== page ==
If George Brown is Toronto’s “City College,” then Ryerson, by the same logic, seems like the city’s university — Ryerson University is embedded in Toronto’s downtown grid, with many of its buildings fronting major city roads like Church or Gerrard streets, as opposed to inwardly pointing on secluded courtyards or quads. In this sense, Ryerson is very interesting as an urban university; it is easy for non-Ryerson students to walk in and out of the campus without even realizing it.
Some of the spaces at Ryerson are, of course, exceptions to this rule. St. James Square — the quad inside Kerr Hall — is a quiet outdoor space for students, and the pedestrian walkway that extends off of Victoria Street wouldn’t offer much to non-Ryerson students except for benches to sit on under the walk’s many trees. Still, Ryerson’s integration with the city is arguably more palpable than U of T, whose campus is downtown but feels slightly more exclusive, or York, whose campus is well out of downtown, and not particularly pedestrian-friendly in the first place. This integration has further been heightened (some might say to a ridiculous degree) lately with the addition of Ryerson buildings that include space for private enterprise in them, such as the classrooms near Toronto Life Square that share a building with a Jack Astor’s and an AMC (in fact the AMC theatres become classroom space when they aren’t in use for movies), and the Ted Rogers School of Management that sits on top of a Canadian Tire.
Starting my walk around Ryerson’s campus I head out from Church and Gerrard, near the traditional heart of the university at Kerr Hall. Ryerson was started in 1948 and is still Canada’s only polytechnical university, offering a unique set of degree programs that include journalism, multi-media arts, and fashion design. The university’s more practical approach to education seems reflected in its buildings here — the facilities are small and unimposing, and many of them reuse buildings that were built before the university was founded. The school’s newer buildings still fit into the surrounding context, in terms of scale, even if they take on more daring architecture like the glass Moriyama and Toshima building at Church and Gould with its angular faà§ade.
From Gould and Church I walk west and north into the centre of Kerr Hall. Here, a lawn stretches from behind the edifice of a once grand building — the Normal School — opened in 1852 by Egerton Ryerson, the university’s namesake. The majority of the building was torn down in 1962 after Kerr Hall was completed, but the faà§ade was salvaged and is now the entrance into the university’s underground athletics complex. Kerr Hall is interesting to me because the buildings are modernist but funcation like many of the traditional structures found at schools like U of T — enclosing a private outdoor space for students where they can get away from the classroom to think, relax, or socialize, without getting too far from the school. What I find particularly interesting about the space are the bas relief details on the buildings. They have an interesting style to them, and suggest both contemplation and physical engagement (with images of people wrestling versus people thinking). I understand that plans are in the works to replace Kerr Hall with large, more contemporary buildings. I think it would be a shame to lose the existing architecture, but much like the tearing down of the Normal School, I suppose Ryerson must again do away with what stands in the way of its progress.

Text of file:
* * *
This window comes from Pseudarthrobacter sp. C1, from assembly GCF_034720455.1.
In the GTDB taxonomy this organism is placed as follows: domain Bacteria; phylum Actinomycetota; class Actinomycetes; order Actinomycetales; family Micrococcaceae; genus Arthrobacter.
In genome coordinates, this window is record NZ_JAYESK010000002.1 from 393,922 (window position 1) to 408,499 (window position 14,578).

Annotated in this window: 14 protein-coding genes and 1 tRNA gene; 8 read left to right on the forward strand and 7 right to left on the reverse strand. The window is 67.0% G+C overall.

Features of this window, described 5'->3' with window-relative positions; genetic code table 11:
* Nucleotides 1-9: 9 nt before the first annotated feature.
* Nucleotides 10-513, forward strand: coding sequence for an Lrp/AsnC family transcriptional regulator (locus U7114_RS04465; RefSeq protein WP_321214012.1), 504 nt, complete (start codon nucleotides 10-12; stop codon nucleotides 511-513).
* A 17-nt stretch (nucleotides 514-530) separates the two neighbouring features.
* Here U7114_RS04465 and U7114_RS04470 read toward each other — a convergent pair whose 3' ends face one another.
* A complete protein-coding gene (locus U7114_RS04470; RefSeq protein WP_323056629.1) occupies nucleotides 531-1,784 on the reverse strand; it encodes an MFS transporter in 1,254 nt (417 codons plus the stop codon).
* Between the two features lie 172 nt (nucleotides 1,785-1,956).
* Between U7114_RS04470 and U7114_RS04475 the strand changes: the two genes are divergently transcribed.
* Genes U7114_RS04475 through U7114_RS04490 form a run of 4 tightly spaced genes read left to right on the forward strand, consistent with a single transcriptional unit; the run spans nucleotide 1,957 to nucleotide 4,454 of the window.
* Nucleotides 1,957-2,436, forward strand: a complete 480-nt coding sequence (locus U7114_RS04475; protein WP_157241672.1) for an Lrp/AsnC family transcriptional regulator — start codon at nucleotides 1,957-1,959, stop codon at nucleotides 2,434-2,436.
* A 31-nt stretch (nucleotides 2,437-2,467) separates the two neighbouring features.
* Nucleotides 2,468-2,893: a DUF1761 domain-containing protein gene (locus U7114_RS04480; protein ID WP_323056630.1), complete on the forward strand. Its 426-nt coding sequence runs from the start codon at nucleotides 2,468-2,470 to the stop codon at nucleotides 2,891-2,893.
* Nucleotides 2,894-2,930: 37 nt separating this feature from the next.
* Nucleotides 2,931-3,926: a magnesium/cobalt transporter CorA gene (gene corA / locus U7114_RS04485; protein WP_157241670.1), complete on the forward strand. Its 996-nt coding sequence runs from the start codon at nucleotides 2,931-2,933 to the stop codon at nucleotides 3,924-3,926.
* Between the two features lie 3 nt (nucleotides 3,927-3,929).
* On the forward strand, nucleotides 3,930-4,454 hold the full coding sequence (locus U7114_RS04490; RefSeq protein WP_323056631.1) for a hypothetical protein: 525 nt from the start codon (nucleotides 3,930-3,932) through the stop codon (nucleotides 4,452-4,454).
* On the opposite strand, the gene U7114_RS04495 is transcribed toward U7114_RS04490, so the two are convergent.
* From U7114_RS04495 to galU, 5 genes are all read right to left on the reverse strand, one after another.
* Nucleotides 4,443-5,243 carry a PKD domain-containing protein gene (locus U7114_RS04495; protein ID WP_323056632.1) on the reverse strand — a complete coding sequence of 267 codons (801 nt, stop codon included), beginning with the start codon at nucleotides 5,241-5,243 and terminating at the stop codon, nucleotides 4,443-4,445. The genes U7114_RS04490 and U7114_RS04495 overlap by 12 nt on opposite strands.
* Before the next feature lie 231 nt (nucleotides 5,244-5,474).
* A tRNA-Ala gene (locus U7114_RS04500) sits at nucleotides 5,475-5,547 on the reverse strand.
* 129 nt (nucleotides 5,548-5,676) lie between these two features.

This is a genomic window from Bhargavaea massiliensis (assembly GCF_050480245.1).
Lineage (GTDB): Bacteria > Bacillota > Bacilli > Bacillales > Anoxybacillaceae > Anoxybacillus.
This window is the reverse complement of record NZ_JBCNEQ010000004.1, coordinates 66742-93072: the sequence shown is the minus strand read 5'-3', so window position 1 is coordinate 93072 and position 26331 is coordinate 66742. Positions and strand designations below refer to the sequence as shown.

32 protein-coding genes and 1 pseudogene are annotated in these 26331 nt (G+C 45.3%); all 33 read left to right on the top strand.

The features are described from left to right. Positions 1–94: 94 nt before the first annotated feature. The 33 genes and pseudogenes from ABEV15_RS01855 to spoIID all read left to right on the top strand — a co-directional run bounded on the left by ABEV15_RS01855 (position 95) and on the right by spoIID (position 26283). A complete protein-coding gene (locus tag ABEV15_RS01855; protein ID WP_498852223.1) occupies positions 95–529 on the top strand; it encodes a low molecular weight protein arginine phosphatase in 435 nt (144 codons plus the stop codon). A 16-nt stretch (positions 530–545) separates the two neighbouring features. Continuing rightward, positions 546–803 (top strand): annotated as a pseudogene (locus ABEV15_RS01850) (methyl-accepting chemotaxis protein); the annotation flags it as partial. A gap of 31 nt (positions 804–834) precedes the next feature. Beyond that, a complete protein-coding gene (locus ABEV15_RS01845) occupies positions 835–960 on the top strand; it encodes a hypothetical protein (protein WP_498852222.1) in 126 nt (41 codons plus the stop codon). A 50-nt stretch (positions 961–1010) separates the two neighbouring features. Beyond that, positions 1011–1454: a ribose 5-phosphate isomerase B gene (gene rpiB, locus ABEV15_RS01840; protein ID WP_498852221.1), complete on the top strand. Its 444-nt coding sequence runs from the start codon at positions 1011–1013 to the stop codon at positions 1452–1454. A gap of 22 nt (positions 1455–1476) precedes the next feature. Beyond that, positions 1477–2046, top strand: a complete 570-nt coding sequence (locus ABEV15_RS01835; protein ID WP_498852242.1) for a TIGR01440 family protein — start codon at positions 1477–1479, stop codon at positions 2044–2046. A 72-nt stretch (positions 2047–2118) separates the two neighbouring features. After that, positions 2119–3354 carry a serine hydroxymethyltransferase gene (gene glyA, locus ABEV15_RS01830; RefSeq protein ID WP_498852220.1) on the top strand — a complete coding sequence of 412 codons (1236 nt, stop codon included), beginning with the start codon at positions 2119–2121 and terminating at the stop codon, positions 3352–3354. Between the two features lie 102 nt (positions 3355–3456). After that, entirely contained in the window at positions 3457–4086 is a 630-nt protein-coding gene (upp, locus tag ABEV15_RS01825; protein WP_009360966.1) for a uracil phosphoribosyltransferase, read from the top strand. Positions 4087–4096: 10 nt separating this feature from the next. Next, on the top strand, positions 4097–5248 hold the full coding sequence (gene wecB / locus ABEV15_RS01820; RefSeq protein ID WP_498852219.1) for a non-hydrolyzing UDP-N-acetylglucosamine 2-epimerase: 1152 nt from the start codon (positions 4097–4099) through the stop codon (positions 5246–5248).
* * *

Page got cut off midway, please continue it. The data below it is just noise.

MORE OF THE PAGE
On the other side of quadrangle I walk out and around to the top of the Victoria Street walkway. Here, A densely planted patch of trees shades benches and a walkway that runs beside Jorgenson Hall, a mammoth concrete building with towers at its north and south ends (housing administrative offices and the library, respectively). In the day, with students walking up and down and in full sunlight, this space feels pleasant, but I wonder how it would feel later on or at night. Immediately to the west of Jorgenson Hall sits the former Sam the Record Man store, which was recently purchased by Ryerson.
At the end of the walkway I keep going down Victoria past the Raymond Chang School of Continuing Education, which annually enrolls over 65,000 students into a diverse range of programs, and which has a small pond in front of it marked by giant granite boulders. This square is an interesting counterpoint to Toronto Life Square further along Victoria. Adjacent to Toronto Life Square are the new classrooms in the AMC building, off the media-saturated ad-laden square.
As an outpost to the campus further along is the Ted Rogers School of Management Building designed by Toronto’s Zeidler Partnership. The building isn’t particularly pleasant to look at; the Canadian Tire and the Marks Works Warehouse stores at its base and multi-shades of beige that make up the top of the building are somewhat off-putting. Still, inside, perhaps following a similar logic to St. James Square, an enclosed courtyard on the fifth floor provides an area of relaxation for the students of the business school. But like many other points of entry to the campus, as soon as I slip out of the Rogers building, I feel as though I am back in the city, and on my way to somewhere different.